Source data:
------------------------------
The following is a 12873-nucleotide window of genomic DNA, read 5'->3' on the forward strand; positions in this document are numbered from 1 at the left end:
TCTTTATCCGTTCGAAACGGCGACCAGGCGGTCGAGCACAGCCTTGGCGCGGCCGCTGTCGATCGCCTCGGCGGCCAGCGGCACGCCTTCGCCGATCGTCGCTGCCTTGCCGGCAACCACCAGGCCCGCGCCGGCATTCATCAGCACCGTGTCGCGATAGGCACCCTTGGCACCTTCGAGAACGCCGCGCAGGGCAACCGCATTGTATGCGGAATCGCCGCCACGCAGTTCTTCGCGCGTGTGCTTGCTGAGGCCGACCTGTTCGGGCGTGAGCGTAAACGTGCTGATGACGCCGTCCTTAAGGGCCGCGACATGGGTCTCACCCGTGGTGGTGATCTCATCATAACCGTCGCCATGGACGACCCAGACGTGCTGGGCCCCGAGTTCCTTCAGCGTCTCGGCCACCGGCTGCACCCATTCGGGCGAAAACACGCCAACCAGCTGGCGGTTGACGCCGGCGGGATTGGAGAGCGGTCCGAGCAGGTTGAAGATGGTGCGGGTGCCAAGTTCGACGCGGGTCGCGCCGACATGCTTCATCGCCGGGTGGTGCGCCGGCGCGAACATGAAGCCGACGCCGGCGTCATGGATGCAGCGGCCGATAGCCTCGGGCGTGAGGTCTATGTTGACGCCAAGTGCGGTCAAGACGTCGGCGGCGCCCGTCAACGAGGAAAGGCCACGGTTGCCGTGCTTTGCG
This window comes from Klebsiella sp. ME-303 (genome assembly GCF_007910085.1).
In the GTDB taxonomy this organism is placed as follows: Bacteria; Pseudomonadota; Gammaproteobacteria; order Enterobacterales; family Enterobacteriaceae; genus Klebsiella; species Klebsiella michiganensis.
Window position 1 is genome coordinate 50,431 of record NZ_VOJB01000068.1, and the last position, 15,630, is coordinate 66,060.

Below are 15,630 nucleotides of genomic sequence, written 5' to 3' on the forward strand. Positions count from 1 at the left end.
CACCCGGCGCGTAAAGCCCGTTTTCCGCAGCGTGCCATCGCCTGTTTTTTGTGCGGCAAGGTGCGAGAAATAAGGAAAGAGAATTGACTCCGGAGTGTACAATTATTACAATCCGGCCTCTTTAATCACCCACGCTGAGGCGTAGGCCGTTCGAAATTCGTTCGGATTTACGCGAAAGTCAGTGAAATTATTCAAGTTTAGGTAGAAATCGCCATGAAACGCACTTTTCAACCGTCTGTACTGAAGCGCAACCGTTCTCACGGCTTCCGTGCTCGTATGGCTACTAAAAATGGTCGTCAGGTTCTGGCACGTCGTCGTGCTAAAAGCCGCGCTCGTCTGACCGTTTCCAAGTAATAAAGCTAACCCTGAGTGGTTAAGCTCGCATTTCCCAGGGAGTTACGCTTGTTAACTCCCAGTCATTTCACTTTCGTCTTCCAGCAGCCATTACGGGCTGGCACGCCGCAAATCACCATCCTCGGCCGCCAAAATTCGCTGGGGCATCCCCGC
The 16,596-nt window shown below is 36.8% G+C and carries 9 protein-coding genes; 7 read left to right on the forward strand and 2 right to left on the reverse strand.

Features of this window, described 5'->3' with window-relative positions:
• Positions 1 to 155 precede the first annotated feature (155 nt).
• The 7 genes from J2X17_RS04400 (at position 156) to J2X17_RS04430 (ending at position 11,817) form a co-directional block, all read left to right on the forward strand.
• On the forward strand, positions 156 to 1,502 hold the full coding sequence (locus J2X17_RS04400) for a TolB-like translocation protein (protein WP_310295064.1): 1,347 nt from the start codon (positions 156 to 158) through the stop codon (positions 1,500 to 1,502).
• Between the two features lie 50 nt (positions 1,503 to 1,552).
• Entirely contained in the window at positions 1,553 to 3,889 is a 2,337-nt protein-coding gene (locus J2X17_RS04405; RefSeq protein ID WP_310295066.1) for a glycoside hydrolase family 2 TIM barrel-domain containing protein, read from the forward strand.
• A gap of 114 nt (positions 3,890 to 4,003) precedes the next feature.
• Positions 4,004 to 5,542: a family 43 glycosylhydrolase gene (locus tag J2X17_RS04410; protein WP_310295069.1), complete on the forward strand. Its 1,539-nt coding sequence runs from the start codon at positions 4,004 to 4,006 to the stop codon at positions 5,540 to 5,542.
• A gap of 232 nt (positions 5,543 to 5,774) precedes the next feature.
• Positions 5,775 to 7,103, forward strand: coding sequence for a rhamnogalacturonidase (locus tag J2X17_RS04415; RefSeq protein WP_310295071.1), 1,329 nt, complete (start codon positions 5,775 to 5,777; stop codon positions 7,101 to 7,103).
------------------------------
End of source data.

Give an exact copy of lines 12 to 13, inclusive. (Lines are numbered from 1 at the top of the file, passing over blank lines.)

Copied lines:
• On the forward strand, positions 156 to 1,502 hold the full coding sequence (locus J2X17_RS04400) for a TolB-like translocation protein (protein WP_310295064.1): 1,347 nt from the start codon (positions 156 to 158) through the stop codon (positions 1,500 to 1,502).
• Between the two features lie 50 nt (positions 1,503 to 1,552).